Grann alludes to a second matter—one that is almost never discussed in reports on high-scoring urban schools:

GRANN: [T]he Bronx school, as well as its Houston counterpart, has produced such high success rates that other educators have suspected both schools—despite having absolutely no evidence—of somehow manipulating their statistics.

Grann makes only a cursory effort to describe KIPP's achievement data. And to state the obvious, we at THE HOWLER have no familiarity with the way the school's testing has been conducted. But it is worth pointing out what is never mentioned in feel-good reports on high-testing urban schools—documented cases of cheating on test scores have been widespread in American education over the past thirty years, since increasing pressure has been put on test scores to measure teacher/principal performance. Teachers cheat; principals cheat; cheating occurs on the school system level. Teachers have cheated in every imaginable manner; indeed, for a fee, test companies will electronically scan answer sheets for unusual erasure patterns. Reason? Because there have been many documented cases in which teachers systematically erase wrong answers from answer sheets, replacing them with correct answers! This past April, an article in the New York Times described indictments of school personnel in Austin for deliberately removing groups of low-achieving students from a school's assessment report. The story reported further:

WHITAKER: In the Houston Independent School District a teacher was fired after being accused of using an answer key to correct student forms, and two principals were reprimanded for not making the tests more secure. In the neighboring Fort Bend School District, a principal and teacher resigned in the midst of a test-tampering investigation.

How widespread have the high-jinks become? In 1987, education activist John Jacob Cannell published a study demonstrating a comical fact—that all fifty states were reporting test scores showing their students were above the national norm. This was quickly dubbed the "Lake Wobegon Effect," in honor of Garrison Keillor's mythical town where "all the children were above average," and a subsequent 1989 report was devoted to the topic of "How Public Educators Cheat on Standardized Achievement Tests." Cannell enjoyed his fifteen minutes of fame, appearing all over the networks and in major news magazines, but the notion that there may be an endemic problem with test score fraud quickly disappeared from public school reporting. It is simply too enjoyable for local journalists to offer feel-good reports about high-scoring schools—never bothering to make any effort to examine the school's testing procedures.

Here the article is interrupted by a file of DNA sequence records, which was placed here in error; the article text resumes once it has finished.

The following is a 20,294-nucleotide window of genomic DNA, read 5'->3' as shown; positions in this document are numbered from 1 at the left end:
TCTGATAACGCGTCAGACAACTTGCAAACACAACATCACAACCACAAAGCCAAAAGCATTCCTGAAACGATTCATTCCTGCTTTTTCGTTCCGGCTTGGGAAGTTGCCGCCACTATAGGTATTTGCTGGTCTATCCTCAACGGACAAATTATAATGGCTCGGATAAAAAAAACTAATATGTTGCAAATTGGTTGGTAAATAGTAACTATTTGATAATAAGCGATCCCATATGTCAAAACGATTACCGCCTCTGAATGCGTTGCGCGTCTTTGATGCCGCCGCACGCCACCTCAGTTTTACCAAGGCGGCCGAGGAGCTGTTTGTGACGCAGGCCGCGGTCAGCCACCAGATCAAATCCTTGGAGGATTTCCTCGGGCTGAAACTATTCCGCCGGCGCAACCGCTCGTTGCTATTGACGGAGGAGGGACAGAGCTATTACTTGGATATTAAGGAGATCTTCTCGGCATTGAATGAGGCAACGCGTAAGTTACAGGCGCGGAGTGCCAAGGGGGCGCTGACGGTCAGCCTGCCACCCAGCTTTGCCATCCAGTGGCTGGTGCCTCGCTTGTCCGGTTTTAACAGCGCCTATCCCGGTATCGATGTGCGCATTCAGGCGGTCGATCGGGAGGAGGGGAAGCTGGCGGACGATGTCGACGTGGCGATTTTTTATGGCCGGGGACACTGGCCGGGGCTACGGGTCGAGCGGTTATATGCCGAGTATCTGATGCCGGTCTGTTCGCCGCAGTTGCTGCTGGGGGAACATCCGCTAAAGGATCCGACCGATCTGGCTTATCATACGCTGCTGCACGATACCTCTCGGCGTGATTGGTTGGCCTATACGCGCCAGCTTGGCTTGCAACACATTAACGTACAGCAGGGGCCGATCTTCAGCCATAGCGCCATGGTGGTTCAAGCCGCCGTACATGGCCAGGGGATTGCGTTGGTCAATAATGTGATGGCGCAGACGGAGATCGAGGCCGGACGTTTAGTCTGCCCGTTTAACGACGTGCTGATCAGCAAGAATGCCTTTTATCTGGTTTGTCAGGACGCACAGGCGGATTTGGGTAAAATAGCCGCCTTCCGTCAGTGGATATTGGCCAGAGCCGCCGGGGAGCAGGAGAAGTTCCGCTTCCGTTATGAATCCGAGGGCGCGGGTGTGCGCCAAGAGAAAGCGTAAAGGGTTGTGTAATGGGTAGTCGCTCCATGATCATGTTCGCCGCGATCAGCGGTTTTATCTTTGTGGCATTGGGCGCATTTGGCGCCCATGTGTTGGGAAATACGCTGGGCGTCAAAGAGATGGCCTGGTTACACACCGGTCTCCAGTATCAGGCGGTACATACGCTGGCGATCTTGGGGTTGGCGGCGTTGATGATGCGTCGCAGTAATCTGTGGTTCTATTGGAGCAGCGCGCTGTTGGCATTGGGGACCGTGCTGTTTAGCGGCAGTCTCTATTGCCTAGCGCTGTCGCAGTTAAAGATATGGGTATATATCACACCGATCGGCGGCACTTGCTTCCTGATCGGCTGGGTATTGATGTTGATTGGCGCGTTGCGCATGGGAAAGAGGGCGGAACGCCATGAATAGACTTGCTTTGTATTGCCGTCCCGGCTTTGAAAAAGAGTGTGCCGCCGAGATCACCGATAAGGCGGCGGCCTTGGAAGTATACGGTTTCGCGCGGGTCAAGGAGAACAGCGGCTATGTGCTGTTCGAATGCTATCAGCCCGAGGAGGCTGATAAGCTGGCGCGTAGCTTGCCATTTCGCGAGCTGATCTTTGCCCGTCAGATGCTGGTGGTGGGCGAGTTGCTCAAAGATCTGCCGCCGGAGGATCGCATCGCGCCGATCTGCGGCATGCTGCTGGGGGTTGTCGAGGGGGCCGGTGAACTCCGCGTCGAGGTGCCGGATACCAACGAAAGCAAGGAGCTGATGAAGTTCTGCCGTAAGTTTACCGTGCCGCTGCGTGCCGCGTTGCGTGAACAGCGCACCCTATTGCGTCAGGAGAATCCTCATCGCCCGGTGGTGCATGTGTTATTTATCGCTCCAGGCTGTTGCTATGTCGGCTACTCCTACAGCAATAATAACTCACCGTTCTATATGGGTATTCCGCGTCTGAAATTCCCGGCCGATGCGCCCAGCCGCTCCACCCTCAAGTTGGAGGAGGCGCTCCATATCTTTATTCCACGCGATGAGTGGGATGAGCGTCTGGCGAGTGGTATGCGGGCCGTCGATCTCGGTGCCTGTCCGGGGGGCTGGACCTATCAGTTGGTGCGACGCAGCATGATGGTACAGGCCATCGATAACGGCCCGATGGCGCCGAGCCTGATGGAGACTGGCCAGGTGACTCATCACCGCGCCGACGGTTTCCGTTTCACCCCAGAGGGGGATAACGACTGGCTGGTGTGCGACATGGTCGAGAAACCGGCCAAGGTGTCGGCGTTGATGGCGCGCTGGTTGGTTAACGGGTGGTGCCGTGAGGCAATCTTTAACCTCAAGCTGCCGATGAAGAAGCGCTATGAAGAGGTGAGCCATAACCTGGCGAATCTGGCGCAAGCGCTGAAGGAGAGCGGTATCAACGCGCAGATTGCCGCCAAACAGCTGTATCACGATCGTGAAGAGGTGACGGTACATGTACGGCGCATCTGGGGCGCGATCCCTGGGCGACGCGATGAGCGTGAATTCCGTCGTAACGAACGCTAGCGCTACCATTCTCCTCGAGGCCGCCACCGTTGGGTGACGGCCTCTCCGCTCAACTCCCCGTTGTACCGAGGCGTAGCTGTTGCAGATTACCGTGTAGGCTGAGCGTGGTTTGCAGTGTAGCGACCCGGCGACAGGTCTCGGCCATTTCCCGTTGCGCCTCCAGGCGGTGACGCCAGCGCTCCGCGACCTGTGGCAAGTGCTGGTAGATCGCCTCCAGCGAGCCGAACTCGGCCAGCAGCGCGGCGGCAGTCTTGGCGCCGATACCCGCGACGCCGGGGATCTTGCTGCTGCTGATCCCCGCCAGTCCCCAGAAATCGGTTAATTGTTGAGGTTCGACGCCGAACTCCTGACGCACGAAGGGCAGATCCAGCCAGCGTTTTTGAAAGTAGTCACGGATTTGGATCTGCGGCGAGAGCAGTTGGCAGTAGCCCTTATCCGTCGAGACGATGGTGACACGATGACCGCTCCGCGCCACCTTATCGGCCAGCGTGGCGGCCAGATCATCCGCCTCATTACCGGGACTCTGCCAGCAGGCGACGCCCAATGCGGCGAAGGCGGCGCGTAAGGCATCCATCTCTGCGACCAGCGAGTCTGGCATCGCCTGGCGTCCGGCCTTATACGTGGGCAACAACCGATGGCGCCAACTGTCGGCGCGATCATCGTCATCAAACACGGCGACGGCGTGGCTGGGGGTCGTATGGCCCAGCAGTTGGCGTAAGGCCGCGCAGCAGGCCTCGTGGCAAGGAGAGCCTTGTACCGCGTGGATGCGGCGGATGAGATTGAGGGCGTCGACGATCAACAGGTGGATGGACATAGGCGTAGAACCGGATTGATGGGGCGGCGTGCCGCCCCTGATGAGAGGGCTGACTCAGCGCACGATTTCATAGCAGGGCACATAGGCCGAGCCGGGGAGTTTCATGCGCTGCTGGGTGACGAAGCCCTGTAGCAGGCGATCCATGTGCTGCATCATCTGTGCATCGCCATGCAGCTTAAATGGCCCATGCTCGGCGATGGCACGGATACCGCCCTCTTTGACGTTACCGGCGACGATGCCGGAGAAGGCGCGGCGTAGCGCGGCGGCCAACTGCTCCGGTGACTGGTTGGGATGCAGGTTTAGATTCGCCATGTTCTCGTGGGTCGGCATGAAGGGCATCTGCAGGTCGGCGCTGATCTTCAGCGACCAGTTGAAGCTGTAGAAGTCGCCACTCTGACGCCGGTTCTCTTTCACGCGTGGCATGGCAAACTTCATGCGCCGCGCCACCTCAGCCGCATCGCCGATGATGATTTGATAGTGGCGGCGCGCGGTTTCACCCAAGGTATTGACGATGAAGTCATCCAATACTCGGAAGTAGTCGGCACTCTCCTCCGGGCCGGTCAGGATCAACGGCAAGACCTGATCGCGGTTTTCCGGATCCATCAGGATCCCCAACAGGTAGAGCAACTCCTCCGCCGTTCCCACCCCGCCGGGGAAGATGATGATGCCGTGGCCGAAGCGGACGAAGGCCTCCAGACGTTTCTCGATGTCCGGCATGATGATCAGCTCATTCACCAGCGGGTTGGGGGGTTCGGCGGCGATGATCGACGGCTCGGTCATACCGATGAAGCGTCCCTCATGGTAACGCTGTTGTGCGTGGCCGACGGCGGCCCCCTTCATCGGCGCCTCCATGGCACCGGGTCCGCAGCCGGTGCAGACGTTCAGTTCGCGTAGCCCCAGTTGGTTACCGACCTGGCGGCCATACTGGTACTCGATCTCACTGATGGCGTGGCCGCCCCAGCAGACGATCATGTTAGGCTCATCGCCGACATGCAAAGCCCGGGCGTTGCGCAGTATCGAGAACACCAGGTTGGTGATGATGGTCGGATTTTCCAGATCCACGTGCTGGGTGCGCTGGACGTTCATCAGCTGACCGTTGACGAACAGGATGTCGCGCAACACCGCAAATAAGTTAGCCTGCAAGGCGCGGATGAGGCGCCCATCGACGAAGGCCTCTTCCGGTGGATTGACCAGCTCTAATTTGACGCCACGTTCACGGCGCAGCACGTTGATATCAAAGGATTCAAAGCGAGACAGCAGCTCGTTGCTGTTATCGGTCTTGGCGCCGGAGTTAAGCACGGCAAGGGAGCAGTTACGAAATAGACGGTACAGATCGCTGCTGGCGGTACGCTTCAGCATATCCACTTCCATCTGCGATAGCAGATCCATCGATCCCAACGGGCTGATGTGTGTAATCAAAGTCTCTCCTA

We repeat: we have absolutely no reason to think that the KIPP schools have mishandled their testing. We thought the 60 Minutes footage of the KIPP schools at work was absolutely inspiring. Less inspiring was the lazy, predictable reporting that 60 Minutes did on KIPP. The program blended feel-good imagery with lazy analysis, to offer a tired, stale old report. What happens to urban kids is crucially important; reporters owe them rigorous study. The 60 Minutes report was lazy and shopworn, and avoided the simplest critical thinking. We were told that the KIPP kids work hard on their basics. Why can't Mike Wallace do the same?


More to come: Here at THE HOWLER, the analysts never tire of hearing about our own days in the classroom, teaching fifth graders in the Baltimore City Schools from 1969 through 1982. And they beg us to read them our old Baltimore Sun pieces about urban curriculum problems—and testing misconduct. Watching Wallace's report this week, we finally realized that public school issues will be widely covered in the next year. Therefore, construction now is underway on a brand new wing of DAILY HOWLER World Headquarters, which will be devoted to study of public education reporting. For future reports from this state-of-the-art complex, please keep an eye on this space.

All praise to Levin and Feinberg: We thought the 60 Minutes footage of Levin, Feinberg, and other KIPP teachers was nothing short of inspiring. The pride of the parent interviewed by Wallace was plain for all to see. (Her son, who was plainly not a nerd, had learned that "it's not a shame to be a nerd," she explained. Good for him.) We have no doubt that the KIPP schools' staffs are working hard to serve their students. But urban students would also be served by careful, meticulous, dedicated reporting. It's time to drop the feel-good tales, told not to instruct, but to please.